Despite Ms. Johnson’s years of working with immigrants—and more recently asylum seekers—the ecumenical day of witness revved up her commitment to work for immigration justice.

“The civil disobedience action reinforced my resolve, particularly alongside all these people and faith leaders acting in the same way,” Ms. Johnson said. “I’m going back to the work I do with energy and renewed commitment.”   

United Methodists traveled to the ecumenical action from Mississippi, Iowa, California, Michigan, Ohio, Illinois, Virginia, Texas, Hawaii, South Carolina and Pennsylvania.

Tequila Minsky is a freelance photojournalist based in New York, New York.

Posted or updated: 8/1/2014 11:00:00 PM

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United Methodist Women member Janice Gintzler and friends in Lafayette Park across from the White House.Left to Right: Rev. Deborah Tinsley Taylor, Rev. Alka Lyall, and United Methodist Women member Janice Gintzler in Lafayette Park across from the White House.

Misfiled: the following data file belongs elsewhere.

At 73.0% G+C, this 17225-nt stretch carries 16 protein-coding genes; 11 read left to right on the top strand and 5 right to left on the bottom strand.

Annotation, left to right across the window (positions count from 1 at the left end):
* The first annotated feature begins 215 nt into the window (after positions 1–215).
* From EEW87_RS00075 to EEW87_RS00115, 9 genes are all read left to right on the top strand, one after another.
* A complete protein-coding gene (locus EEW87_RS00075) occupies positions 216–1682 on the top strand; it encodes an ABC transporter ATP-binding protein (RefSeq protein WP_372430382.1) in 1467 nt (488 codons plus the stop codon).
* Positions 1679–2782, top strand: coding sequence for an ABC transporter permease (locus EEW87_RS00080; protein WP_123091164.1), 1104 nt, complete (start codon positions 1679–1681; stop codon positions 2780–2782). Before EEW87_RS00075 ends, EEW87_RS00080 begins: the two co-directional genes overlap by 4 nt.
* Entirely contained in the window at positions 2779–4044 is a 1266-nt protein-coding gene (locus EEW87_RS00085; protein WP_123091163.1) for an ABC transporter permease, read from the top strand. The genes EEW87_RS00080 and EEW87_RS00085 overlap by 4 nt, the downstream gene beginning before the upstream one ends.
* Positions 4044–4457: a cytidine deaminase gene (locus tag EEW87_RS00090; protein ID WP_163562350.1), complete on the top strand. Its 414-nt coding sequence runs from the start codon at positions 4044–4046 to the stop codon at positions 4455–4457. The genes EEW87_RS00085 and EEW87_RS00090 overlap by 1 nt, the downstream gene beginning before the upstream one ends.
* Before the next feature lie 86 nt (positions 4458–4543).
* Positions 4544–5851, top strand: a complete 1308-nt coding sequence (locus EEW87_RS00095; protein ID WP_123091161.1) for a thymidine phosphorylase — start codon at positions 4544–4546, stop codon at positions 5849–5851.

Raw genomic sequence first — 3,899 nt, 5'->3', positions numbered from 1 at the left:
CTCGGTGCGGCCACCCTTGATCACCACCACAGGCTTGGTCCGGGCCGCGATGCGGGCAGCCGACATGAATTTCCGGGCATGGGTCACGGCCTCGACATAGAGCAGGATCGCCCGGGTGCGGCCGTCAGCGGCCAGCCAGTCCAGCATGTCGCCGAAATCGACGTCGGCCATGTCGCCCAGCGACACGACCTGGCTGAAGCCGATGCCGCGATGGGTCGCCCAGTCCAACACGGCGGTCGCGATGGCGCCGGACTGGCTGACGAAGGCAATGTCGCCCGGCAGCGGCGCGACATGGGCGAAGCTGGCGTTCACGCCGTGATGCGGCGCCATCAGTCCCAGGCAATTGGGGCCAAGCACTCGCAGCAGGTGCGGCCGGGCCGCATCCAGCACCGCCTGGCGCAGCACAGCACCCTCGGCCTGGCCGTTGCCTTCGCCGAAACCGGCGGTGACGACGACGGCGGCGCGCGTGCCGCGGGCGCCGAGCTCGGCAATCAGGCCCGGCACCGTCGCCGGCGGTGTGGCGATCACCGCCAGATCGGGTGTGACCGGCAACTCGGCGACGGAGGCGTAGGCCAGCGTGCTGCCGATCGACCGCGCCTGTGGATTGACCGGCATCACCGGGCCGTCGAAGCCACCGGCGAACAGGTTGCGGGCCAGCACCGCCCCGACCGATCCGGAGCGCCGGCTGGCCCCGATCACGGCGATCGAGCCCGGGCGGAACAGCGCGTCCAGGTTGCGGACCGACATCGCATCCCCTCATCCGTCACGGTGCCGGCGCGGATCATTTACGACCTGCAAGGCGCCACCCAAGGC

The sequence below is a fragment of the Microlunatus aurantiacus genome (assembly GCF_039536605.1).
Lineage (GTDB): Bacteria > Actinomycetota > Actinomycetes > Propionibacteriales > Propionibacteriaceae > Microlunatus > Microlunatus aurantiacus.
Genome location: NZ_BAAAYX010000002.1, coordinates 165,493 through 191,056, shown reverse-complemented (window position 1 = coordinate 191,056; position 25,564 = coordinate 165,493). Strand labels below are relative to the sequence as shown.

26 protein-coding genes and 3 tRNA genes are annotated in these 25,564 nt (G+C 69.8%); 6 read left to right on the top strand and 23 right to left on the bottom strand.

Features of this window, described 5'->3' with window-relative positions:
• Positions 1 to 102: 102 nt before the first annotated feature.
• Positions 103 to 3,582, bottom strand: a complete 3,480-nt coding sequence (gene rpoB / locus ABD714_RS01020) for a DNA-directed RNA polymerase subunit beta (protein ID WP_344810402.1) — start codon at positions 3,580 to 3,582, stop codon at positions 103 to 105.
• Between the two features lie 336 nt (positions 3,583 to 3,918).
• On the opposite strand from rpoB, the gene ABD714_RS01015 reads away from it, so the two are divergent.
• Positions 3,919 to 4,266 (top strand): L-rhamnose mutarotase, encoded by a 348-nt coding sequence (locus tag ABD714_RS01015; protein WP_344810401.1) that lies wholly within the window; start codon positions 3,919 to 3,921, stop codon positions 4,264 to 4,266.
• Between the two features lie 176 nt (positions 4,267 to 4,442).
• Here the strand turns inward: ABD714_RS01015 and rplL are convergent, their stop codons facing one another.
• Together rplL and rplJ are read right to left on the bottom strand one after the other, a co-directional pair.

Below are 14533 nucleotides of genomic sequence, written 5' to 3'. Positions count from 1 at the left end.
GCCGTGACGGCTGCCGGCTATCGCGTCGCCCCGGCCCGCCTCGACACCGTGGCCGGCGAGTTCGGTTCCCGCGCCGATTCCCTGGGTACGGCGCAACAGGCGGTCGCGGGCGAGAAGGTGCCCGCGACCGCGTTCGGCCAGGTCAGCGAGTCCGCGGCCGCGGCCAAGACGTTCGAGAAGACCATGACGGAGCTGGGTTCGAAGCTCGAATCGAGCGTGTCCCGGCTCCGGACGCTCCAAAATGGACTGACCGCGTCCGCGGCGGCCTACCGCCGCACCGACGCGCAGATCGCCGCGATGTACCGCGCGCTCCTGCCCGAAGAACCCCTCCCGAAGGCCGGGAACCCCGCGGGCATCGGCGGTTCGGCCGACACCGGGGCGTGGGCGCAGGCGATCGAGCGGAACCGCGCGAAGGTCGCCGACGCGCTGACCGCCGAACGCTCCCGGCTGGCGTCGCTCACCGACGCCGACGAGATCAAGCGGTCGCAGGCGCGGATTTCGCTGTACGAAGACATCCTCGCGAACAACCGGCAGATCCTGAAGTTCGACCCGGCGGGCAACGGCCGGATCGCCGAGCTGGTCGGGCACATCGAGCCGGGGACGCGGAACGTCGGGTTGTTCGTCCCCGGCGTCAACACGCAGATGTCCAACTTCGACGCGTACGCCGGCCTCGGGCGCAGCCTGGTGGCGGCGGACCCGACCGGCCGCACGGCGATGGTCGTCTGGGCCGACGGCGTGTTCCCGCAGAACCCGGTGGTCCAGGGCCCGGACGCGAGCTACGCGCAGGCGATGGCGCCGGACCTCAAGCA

United Methodist Women member Janice Gintzler is the Northern Illinois Social Action Coordinator. This was her second arrest; she was among fewer people during her arrest at the State Department offices in Illinois. "I sent out 100 emails trying to have others join me," she says, "but, no one responded." She met others from her annual conference for this demonstation in Washington DC. Janice Gintzler took a 24-hour Greyhound bus ride to participate in the civil disobedience White House action. "I know who my brothers and sisters are and we're called to care for our neighbors," she says. "I am my sister's keeper."

Links and Background:

Humanitarian Relief for Child Immigrants

#not1more: This action follows up a previous interfaith protest in February 2014: Thirty two faith leaders - including United Methodist Women members and staff - were arrested during a pray-in.  

#Pray4Relief: Prayer + Civil Disobedience for Immigration Reform on

United Methodists, Faith Leaders Arrested on

Over 100 Faith Leaders, Immigrant Activists Arrested At White House For Protesting Deportations on